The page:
In Praise of Serena Williams
SPORTS, 17 Sep 2018
13 Sep 2018 – Serena Williams is a wonder of our time, fantastic as an athlete, enthralling as a competitor, and above all, a shining example of what it is possible to achieve if raw talent and a caring, brave, and moral sensibility is nurtured toward greatness.
Such praise would have seemed superfluous before the final of U.S. Open some days ago, when Williams fought her best against a harsh referee and a super-gifted court challenge mounted by Naomi Osaka, a rising star who may someday realize that her victory over the greatest woman tennis player ever, still near the top of her game, was made more special rather than diminished by the drama and controversy stirred by her celebrity opponent.
It should also be given much greater attention that Serena’s fierce fighting spirit while on the court is complemented by her generosity to her opponent after the match ended, whether she wins or loses. She invariably finds the right gracious and tender words to celebrate her opponent, even as here when she was deeply upset by the experience of this particular defeat. Serena especially encourages young players who have achieved so much against the odds.
We need to remember that Serena, and her wonderful sister, Venus, rose to these heights from a background in the downtrodden Compton neighborhood of Los Angeles where crime and drugs clamp down on human development and make ambition seem to many of its residents to be a futile waste of energy. Surely, her determined, defiant, politically incorrect father, Richard Williams, deserves extraordinary recognition for bringing his daughters to such athletic and societal prominence, and the overall strength of the Williams’ family seems to have also had an amazing character-building effect. To round out this remarkable story, both Serena and Venus have always expressed love, gratitude, and loyalty for what their parents and siblings contributed to their success. Perhaps, Serena’s roughness of language during tense moments on court is a remnant of the rigors of her childhood in Compton, and not as classy as might have been the kind of outbursts of frustration that flow spontaneously from those of us who emerged from privileged backgrounds and who have not had to battle against racist slurs and slights throughout our life. We who live without the struggles that are the destiny of every African American should give a bit of slack to our sisters and brothers who face such relentless challenges.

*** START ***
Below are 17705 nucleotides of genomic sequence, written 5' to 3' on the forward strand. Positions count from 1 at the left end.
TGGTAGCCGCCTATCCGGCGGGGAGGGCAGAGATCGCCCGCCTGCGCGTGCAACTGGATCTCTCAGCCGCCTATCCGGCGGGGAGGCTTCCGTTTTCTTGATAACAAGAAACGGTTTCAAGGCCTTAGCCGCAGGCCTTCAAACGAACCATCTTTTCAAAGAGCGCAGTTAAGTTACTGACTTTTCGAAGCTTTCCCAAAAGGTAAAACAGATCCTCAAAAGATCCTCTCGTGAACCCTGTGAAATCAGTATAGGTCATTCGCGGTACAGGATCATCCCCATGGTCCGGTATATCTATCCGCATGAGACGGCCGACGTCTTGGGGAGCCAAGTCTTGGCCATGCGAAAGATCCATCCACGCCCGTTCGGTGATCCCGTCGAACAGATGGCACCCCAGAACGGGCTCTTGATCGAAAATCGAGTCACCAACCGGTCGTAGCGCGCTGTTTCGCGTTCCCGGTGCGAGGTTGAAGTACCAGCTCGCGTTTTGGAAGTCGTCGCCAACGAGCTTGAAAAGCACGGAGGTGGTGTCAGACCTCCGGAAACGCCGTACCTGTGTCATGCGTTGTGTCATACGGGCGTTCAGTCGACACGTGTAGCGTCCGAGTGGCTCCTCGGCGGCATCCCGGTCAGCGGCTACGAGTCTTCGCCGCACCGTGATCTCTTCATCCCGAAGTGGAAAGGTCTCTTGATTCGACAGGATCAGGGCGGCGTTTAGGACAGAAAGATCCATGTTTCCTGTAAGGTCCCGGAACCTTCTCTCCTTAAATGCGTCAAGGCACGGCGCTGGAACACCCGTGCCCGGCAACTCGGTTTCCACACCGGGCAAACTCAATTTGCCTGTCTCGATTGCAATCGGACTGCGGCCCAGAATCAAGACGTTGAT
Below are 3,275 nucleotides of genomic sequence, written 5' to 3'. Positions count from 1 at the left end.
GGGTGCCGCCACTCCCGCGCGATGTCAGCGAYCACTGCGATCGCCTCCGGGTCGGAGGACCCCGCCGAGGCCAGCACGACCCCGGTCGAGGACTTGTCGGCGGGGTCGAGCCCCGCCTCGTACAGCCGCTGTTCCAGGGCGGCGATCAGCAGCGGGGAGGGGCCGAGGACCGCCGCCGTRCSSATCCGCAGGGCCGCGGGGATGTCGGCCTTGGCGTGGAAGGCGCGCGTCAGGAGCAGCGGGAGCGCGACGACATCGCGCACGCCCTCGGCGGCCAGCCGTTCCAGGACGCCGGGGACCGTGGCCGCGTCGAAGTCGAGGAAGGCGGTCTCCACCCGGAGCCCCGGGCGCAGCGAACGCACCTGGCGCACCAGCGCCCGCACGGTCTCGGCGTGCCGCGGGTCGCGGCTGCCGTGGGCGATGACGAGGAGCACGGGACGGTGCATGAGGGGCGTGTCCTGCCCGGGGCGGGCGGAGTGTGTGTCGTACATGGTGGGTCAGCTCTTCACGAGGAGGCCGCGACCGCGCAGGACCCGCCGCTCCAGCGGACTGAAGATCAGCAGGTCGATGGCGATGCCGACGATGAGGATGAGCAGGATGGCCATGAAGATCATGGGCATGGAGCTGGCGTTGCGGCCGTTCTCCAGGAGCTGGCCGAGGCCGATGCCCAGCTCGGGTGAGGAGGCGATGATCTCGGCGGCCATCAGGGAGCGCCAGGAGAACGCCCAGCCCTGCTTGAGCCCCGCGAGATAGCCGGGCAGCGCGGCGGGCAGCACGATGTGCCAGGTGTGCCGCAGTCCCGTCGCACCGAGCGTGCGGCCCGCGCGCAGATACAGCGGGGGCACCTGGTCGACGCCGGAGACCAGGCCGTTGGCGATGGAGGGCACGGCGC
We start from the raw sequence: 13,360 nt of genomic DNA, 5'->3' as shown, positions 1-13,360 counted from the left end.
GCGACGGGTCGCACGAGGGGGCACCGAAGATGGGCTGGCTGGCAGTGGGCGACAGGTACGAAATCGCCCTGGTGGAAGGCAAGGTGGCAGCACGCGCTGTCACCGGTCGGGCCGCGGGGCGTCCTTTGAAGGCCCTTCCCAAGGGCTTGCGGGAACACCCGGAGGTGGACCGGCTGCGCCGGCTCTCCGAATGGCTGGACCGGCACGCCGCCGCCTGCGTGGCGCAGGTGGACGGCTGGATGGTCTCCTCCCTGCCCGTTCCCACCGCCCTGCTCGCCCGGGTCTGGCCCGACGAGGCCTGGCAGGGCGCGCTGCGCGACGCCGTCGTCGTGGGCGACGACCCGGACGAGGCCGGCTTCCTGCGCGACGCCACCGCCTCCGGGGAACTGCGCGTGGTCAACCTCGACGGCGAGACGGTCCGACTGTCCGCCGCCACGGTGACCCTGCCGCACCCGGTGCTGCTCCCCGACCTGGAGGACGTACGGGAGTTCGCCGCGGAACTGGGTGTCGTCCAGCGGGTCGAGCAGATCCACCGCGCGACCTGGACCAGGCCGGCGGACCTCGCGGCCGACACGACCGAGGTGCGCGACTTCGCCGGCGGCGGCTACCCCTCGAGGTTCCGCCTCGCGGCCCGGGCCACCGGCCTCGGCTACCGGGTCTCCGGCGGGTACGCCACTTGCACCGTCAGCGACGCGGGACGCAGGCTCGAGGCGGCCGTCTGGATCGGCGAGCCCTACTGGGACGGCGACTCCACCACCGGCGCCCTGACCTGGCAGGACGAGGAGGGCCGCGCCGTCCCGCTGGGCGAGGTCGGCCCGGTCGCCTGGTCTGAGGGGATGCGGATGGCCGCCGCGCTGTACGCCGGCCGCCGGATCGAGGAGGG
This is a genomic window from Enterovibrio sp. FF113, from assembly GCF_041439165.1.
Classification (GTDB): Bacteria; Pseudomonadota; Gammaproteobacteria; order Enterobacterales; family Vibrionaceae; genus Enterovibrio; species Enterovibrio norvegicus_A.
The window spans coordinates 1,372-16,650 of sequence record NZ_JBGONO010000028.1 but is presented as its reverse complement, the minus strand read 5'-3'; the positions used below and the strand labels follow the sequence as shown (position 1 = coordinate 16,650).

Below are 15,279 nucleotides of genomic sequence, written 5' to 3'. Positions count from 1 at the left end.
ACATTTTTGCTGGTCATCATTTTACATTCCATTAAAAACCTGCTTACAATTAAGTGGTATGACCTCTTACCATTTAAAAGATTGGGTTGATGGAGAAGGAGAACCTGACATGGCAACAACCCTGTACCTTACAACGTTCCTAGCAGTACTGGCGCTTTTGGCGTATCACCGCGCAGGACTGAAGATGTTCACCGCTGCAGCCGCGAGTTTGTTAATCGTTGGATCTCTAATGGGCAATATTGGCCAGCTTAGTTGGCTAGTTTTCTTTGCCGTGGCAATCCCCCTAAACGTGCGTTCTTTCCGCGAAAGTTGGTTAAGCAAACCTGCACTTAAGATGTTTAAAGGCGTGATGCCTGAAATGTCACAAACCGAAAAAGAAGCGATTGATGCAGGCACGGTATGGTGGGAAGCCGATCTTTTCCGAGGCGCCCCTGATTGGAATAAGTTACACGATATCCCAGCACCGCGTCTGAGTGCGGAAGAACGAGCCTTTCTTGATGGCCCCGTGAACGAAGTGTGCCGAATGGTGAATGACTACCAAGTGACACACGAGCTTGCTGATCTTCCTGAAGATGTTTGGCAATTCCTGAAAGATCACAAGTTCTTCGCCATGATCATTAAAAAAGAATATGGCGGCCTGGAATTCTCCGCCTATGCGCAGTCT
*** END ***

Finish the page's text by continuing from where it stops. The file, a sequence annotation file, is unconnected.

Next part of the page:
We should not deny Serena the benefit of the doubt, which means appreciating that ‘the real Serena’ is her demeanor after the competitive drama has ended, and her emotional intensity is so quickly displaced by humility, grace, and empathy.
I was struck some years ago when Serena during the trophy ceremony after winning the French Open responded in French to the delight of the crowd. What has long impressed me about both sisters is that they live life fully, and in ways that express interests and concerns that reach beyond tennis is a variety of directions, which is unusual for star athletes who are consumed by the demands of their sport, at least during their prime years.
In this time of Trump and Trumpism, we should seize the opportunity to celebrate the luminous presence of Serena Williams in our midst: a champion, a warrior for women and against racism, a woman of great charm and warmth, and a beacon of decency.
Richard Falk is a member of the TRANSCEND Network, an international relations scholar, professor emeritus of international law at Princeton University, author, co-author or editor of 40 books, and a speaker and activist on world affairs. In 2008, the United Nations Human Rights Council (UNHRC) appointed Falk to a six-year term as a United Nations Special Rapporteur on “the situation of human rights in the Palestinian territories occupied since 1967.” Since 2002 he has lived in Santa Barbara, California, and taught at the local campus of the University of California in Global and International Studies, and since 2005 chaired the Board of the Nuclear Age Peace Foundation. His most recent book is Achieving Human Rights (2009).
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